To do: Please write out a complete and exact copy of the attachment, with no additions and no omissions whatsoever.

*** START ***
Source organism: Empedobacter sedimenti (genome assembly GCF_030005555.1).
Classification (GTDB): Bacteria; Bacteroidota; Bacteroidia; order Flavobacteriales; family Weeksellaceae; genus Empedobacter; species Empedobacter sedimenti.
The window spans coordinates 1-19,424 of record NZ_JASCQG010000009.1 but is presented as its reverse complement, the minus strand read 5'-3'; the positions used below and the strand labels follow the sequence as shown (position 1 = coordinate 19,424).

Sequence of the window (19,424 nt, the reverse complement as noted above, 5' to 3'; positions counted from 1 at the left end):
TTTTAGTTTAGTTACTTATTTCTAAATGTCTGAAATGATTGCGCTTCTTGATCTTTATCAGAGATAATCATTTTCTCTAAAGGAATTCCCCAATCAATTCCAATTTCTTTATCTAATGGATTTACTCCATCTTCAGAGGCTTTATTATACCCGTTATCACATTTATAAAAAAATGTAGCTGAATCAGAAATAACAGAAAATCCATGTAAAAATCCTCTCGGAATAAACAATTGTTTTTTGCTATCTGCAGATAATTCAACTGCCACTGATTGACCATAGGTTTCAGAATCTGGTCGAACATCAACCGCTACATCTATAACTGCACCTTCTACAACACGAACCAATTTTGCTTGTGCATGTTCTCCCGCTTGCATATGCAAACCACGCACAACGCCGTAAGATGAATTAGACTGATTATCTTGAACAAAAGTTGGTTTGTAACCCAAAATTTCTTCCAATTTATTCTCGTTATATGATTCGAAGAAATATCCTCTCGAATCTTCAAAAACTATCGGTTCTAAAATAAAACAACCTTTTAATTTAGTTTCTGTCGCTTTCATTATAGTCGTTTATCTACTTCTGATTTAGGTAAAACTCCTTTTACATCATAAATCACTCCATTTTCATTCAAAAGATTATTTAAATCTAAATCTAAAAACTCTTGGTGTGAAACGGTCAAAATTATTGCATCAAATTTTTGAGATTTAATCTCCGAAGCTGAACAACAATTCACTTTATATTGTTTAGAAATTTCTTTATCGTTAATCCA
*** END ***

Source organism: Empedobacter sedimenti (genome assembly GCF_030005555.1).
Classification (GTDB): Bacteria; Bacteroidota; Bacteroidia; order Flavobacteriales; family Weeksellaceae; genus Empedobacter; species Empedobacter sedimenti.
The window spans coordinates 1-19,424 of record NZ_JASCQG010000009.1 but is presented as its reverse complement, the minus strand read 5'-3'; the positions used below and the strand labels follow the sequence as shown (position 1 = coordinate 19,424).

Sequence of the window (19,424 nt, the reverse complement as noted above, 5' to 3'; positions counted from 1 at the left end):
TTTTAGTTTAGTTACTTATTTCTAAATGTCTGAAATGATTGCGCTTCTTGATCTTTATCAGAGATAATCATTTTCTCTAAAGGAATTCCCCAATCAATTCCAATTTCTTTATCTAATGGATTTACTCCATCTTCAGAGGCTTTATTATACCCGTTATCACATTTATAAAAAAATGTAGCTGAATCAGAAATAACAGAAAATCCATGTAAAAATCCTCTCGGAATAAACAATTGTTTTTTGCTATCTGCAGATAATTCAACTGCCACTGATTGACCATAGGTTTCAGAATCTGGTCGAACATCAACCGCTACATCTATAACTGCACCTTCTACAACACGAACCAATTTTGCTTGTGCATGTTCTCCCGCTTGCATATGCAAACCACGCACAACGCCGTAAGATGAATTAGACTGATTATCTTGAACAAAAGTTGGTTTGTAACCCAAAATTTCTTCCAATTTATTCTCGTTATATGATTCGAAGAAATATCCTCTCGAATCTTCAAAAACTATCGGTTCTAAAATAAAACAACCTTTTAATTTAGTTTCTGTCGCTTTCATTATAGTCGTTTATCTACTTCTGATTTAGGTAAAACTCCTTTTACATCATAAATCACTCCATTTTCATTCAAAAGATTATTTAAATCTAAATCTAAAAACTCTTGGTGTGAAACGGTCAAAATTATTGCATCAAATTTTTGAGATTTAATCTCCGAAGCTGAACAACAATTCACTTTATATTGTTTAGAAATTTCTTTATCGTTAATCCA